Naturally it’s not all straightforward; nothing is what it seems to be. So while reading a mystery story you have to watch out for: red herrings; that are false leads which point to suspects (often unpleasant characters) who are in the firing line until proved innocent at the end. Keep a hawk’s eye on benign or seemingly harmless, often nondescript characters, sometimes very likeable ones who are the most unlikely of suspects and who you may even think of as the hero or heroine; often they turn out to be the nasty pieces of work who have done the deed. Sometimes, there are two or more ‘prime’ suspects and one of them has to be eliminated by the process of deduction.
Now, the biggest trick in writing a successful mystery story is to present to the reader all the information required to solve the case, during the course of the story Only then will the reader slap him or herself on the forehead after the last chapter and exclaim, °But of course, what an idiot I was it’s clear as daylight? All the pieces of the jigsaw puzzle must be presented to the reader to put together and get the whole picture. It’s not fair; if at some late point, or usually when the detective gives his explanation, that a whole lot of new and very essential information is provided, which explains the crime. A clever mystery writer will hide the vital bits of information like a tiger crouching in high grass conceals itself while hunting deer. It is there, the deer can look towards it, but they don’t see it! Another thing that lets a reader down is if the explanation is very outlandish. We know that absolutely weird things happen in real life—just read the newspapers-but when they happen in stories, we frown and sag ‘heck, big deal, that’s such a convenient explanation!’ and are unsatisfied.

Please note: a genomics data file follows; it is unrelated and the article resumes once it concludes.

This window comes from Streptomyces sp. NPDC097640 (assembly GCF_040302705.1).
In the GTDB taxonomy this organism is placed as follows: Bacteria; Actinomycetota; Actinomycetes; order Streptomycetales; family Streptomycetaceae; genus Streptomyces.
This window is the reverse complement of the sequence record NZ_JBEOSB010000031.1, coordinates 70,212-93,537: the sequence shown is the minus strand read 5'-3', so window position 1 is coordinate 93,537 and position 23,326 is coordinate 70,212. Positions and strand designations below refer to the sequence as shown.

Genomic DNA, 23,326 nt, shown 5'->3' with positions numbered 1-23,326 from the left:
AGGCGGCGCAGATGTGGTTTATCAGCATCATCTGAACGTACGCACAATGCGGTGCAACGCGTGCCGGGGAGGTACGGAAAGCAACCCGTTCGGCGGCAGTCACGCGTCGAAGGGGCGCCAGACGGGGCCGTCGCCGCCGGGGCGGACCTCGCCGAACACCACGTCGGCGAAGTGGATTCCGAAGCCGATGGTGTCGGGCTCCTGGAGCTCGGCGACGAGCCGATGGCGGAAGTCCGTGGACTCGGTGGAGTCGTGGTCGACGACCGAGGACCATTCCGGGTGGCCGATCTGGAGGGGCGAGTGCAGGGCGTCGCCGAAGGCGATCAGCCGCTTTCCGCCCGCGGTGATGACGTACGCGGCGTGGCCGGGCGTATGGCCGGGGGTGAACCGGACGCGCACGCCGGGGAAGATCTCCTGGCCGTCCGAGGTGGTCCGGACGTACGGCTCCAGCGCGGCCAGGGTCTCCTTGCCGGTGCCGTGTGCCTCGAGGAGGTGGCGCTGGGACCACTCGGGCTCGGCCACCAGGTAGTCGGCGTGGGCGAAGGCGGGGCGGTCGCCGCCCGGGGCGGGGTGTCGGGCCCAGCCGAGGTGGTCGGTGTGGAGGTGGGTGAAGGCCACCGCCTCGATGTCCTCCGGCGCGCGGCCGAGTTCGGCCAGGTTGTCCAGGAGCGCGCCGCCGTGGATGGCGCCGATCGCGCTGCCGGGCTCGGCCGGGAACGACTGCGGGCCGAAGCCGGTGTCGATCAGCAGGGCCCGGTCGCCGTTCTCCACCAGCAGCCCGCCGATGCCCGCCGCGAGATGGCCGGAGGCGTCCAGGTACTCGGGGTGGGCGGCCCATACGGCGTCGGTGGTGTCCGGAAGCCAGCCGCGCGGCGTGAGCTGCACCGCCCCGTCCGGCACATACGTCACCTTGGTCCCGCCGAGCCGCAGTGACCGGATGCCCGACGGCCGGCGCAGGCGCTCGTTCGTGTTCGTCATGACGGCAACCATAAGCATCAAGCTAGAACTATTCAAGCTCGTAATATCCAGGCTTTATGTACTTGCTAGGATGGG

One way of writing a mystery story is to actually write two parallel stories, each of which can explain the crime. So while reading, watch out for this, too. One story is highlighted; the other is usually like a shadow story—but turns out to be the relevant one. Another trick that writers use is to provide a lot of detail, descriptions of places and weather and seemingly unnecessary stuff, hidden in which might well be the key to the mystery So, you can’t really let your guard down; everything could be relevant, but of course only very little is.
As I mentioned in the beginning, it’s probably more fun reading a mystery story than writing one, simply because you know who ‘dunnit’ is. But you have to work backwards in a sense: while you know who did it and why and how, you’ve got to provide all the clues and information correctly to the last detail so that you have a watertight story (and also, all the red herrings!). One exciting and experimental way of making a mystery story seem very real, is to as usual have one main suspect, who usually everyone, including you, dislikes. And then, right at the end, you turn the tables and point your finger at someone else—the benign, innocent and ‘g0ody—good’ one, whose story you will End to your amazement often fits the bill, too! The only problem with this is that you, even as a writer, may actually like this character, and to turn him or her into a criminal at the end may seem shocking.
But that is exactly what will make your story more authentic and exciting. Because, like the reader, you had no idea, until the end, who the crook really was…
Children’s Books (472)